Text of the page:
Kicking Against the Goads, by Evan Haynes

I’m an ox. I admit that freely. I may not be as dumb as one, but I’m just as slow as one. God has me plowing his field. He guides me in the row of righteousness for his name sake. He prods me with an ox-goad. I don’t like the way it feels, but it teaches me humility, how to gain strength from weakness, and submission. I focus on the discomfort often. When I do, I kick against that goad and thereby cause myself more pain as the goad sinks deeper in to my rear. It was only meant to poke me but because I fought against it, I unwittingly forced it to pierce me.

Every Christian has a goad. Whether you feel like an ox or not, Jesus describes you as one in Acts 26:14. He was originally describing the apostle Paul, but the illustration also applies to us. We kick against our ox-goads when we act out in anger towards God. We may do so by committing a sinful act, we may do so by questioning His judgment, but however we do it, it causes us more pain in the process. My goad is something that has prodded me all my life and I have kicked at it ever since I learned about it. My goad is my disability.

I was born with Asperger’s syndrome, a high functioning form of autism. Ever since I was little, growing up under Presbyterian biblical teaching has grown my deep belief in the sovereignty of God. I have never quite understood why God decided that I would be born with special needs. I have often found myself unable to live with God, hating him for what he has made me. And yet I cannot live without him either. I have seen, through the eyes of faith, that God has a plan to use my disability and abilities for His glory.

God’s gift of Asperger’s to me has made me unable to drive, and that has taken away a lot of potential freedoms, such as independence and the freedom to go where I want when I want to. Other people have graciously compensated for this by driving me places, but mostly it’s to where I need to go, not where I want to go. This makes me want to question God’s wisdom, because it feels like foolishness to me sometimes. I wonder why God would want to hinder me like this. Driving is often dangerous, I know, so He may be protecting me. But a lot of times, I don’t want his protection.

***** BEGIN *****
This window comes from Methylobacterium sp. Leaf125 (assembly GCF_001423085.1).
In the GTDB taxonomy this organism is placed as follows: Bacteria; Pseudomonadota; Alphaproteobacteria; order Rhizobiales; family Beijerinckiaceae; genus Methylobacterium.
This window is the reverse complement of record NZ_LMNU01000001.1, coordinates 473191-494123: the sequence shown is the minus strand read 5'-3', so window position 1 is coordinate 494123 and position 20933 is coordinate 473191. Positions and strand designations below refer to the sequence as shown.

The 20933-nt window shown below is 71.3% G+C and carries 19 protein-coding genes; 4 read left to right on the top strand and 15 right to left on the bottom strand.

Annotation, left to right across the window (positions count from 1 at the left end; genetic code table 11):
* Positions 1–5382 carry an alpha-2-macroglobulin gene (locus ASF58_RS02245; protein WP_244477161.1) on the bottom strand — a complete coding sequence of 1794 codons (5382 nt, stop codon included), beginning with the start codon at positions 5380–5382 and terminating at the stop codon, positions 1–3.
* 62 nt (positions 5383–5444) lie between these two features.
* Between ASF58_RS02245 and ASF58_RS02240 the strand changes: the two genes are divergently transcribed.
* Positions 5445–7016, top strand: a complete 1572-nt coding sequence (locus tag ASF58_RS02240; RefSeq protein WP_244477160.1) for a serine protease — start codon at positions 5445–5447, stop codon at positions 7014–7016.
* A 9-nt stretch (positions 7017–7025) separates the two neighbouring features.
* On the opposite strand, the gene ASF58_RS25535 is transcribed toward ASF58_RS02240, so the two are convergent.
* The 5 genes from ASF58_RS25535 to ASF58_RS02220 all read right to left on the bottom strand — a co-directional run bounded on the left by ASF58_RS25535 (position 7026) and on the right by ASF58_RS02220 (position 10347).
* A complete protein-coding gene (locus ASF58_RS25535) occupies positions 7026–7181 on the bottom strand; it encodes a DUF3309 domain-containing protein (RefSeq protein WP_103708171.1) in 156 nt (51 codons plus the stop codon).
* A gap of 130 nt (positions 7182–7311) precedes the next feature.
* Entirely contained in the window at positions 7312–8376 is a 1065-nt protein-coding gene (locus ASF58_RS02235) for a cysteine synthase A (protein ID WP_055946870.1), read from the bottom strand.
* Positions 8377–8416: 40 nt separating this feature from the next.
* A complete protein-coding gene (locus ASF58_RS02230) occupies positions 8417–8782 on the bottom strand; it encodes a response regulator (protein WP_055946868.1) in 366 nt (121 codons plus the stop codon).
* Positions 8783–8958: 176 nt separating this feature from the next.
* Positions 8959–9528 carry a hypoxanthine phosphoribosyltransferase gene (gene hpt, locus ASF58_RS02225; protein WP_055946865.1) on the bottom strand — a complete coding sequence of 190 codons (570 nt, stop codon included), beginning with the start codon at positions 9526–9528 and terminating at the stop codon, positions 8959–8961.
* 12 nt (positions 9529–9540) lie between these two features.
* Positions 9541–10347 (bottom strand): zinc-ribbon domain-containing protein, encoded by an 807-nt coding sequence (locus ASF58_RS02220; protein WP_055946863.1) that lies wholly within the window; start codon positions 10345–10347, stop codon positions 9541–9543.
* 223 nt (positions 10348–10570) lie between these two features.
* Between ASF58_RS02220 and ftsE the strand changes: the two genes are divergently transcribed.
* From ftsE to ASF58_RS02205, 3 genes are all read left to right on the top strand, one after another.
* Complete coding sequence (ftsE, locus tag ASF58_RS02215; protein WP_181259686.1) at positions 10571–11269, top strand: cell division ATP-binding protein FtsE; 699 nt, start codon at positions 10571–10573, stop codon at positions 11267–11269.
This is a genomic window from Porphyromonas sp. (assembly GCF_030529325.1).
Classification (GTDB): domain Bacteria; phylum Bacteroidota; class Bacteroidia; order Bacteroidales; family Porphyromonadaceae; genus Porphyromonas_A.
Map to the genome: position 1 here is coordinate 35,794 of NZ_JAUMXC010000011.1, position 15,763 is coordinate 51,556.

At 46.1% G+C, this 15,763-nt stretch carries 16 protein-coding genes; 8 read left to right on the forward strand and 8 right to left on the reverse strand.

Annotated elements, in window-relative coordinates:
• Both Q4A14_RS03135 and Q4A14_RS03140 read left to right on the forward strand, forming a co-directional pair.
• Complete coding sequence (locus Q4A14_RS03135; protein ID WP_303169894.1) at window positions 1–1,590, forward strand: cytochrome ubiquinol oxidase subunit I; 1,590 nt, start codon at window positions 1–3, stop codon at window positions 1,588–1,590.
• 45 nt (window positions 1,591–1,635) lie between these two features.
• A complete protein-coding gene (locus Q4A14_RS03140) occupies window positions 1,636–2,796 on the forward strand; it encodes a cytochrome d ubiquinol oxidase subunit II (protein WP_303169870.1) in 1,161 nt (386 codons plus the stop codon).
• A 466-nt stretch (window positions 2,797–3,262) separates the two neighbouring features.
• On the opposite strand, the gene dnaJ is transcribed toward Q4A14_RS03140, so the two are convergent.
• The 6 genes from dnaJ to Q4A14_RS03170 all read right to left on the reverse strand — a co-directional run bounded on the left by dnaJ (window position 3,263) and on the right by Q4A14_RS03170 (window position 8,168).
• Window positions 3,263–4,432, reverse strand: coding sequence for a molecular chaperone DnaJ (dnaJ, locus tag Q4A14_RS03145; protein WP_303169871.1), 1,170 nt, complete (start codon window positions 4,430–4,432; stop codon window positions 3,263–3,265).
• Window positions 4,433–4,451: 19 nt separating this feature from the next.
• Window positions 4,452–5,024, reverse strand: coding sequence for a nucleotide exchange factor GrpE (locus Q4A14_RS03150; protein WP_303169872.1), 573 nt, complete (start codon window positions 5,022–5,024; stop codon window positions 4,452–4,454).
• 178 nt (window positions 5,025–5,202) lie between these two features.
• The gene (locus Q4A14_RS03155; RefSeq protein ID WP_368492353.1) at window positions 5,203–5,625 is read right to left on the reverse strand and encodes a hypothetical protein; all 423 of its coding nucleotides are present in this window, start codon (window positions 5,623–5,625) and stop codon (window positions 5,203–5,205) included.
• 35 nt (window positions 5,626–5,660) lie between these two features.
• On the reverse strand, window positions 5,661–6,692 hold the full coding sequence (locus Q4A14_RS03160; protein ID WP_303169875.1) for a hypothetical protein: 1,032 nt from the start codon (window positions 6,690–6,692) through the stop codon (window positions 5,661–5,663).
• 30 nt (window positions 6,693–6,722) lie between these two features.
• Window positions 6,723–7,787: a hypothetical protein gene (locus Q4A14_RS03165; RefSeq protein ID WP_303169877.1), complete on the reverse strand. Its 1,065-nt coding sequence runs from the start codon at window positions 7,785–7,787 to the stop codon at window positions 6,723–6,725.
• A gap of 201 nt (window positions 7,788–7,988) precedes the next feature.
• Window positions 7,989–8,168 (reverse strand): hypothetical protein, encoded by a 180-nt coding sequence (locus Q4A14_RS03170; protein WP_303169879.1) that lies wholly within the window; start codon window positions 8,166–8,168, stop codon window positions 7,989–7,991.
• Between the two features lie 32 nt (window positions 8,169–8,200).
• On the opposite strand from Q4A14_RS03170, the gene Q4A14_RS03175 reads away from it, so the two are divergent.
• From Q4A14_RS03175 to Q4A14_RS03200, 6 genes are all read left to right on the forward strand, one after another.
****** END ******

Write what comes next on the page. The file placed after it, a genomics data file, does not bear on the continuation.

Another providence of God that I have struggled with is He did not give me the skills I need to have my childhood dream job. When I was young, I would pretend that I was a rock star. I was the front man of my own concert. That’s what I wanted to be when I grew up. It’s still what I want at times, but that wish has not been granted. God gave me gifts that place me backstage. I am a playwright, not an actor; a lyricist and decent guitar player, not a front man. I would be working a stage or toward a stage production, but I can’t play the starring role. I acted in a lot of plays in high school, but I never got a huge part until one of my last performances, and it took me a long time to be able to act without being nervous. And even in that show I entered before I was supposed to once, embarrassing myself. So, when I started taking writing classes at Belhaven one of my poems expressed this same story, but in more of a complaining tone. I felt that God had robbed me at a chance for greatness at not giving me the talent to do what I wanted to do.

Writing is not a lucrative occupation and I have found it hard to find lucrative work; none of my jobs have put my writing skillset to work. This is how God’s providence has prodded me, only giving me the opportunity to share what I have written in ways that glorify him. I have written about topics other than my faith, but something usually goes wrong when I do. It doesn’t get the response I have wanted or expected. So, I find myself asking God, “Did you or did you not inspire this work I have done? And if you did, why are you not using it to its full potential?”

And yet through that storm we have reached a shore. God has taught me to accept my Asperger’s as a gift, not a curse. I can understand and reach out to others like me, and have ministered to my local and southern special needs community through Joni and Friends and my church’s special needs program. God has given me all this, but I still want more. Christ gives himself away through salvation, revelation, and mediation every day. But I still struggle to trust God with my life and my future.

I keep asking Him to tell me His reasons why he has made these judgement calls, and I get no answer. As Jerry Bridges points out in his wonderful book, Trusting God, God never explains. He doesn’t owe us an explanation for His plans for us. I feel like He does and I have convinced myself that He does, but I have been deceiving myself.  The best thing I can do is stop questioning him and trust that He is prodding me in the right direction. I must die to wanting to know His reasons, to kicking against his goad.